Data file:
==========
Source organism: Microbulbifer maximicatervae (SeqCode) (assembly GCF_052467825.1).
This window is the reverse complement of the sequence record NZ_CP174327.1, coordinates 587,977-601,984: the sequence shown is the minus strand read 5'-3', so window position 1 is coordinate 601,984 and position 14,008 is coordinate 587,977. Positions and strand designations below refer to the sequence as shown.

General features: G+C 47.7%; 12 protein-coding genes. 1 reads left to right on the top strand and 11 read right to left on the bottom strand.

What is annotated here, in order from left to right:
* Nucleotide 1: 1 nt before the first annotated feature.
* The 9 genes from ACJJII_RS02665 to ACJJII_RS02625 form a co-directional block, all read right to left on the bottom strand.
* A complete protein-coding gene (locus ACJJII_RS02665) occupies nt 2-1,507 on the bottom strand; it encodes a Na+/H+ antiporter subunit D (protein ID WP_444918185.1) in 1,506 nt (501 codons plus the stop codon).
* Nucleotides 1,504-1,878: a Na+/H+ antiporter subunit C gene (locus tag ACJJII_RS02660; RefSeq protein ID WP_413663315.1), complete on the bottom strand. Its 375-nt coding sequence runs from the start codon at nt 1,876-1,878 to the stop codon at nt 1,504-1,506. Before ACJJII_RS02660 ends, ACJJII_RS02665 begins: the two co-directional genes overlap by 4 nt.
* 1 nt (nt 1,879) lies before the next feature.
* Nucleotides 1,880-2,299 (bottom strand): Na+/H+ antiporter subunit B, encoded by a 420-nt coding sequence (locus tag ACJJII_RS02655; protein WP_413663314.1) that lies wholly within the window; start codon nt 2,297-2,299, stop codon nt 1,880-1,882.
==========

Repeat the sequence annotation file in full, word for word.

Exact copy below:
Source organism: Microbulbifer maximicatervae (SeqCode) (assembly GCF_052467825.1).
This window is the reverse complement of the sequence record NZ_CP174327.1, coordinates 587,977-601,984: the sequence shown is the minus strand read 5'-3', so window position 1 is coordinate 601,984 and position 14,008 is coordinate 587,977. Positions and strand designations below refer to the sequence as shown.

General features: G+C 47.7%; 12 protein-coding genes. 1 reads left to right on the top strand and 11 read right to left on the bottom strand.

What is annotated here, in order from left to right:
* Nucleotide 1: 1 nt before the first annotated feature.
* The 9 genes from ACJJII_RS02665 to ACJJII_RS02625 form a co-directional block, all read right to left on the bottom strand.
* A complete protein-coding gene (locus ACJJII_RS02665) occupies nt 2-1,507 on the bottom strand; it encodes a Na+/H+ antiporter subunit D (protein ID WP_444918185.1) in 1,506 nt (501 codons plus the stop codon).
* Nucleotides 1,504-1,878: a Na+/H+ antiporter subunit C gene (locus tag ACJJII_RS02660; RefSeq protein ID WP_413663315.1), complete on the bottom strand. Its 375-nt coding sequence runs from the start codon at nt 1,876-1,878 to the stop codon at nt 1,504-1,506. Before ACJJII_RS02660 ends, ACJJII_RS02665 begins: the two co-directional genes overlap by 4 nt.
* 1 nt (nt 1,879) lies before the next feature.
* Nucleotides 1,880-2,299 (bottom strand): Na+/H+ antiporter subunit B, encoded by a 420-nt coding sequence (locus tag ACJJII_RS02655; protein WP_413663314.1) that lies wholly within the window; start codon nt 2,297-2,299, stop codon nt 1,880-1,882.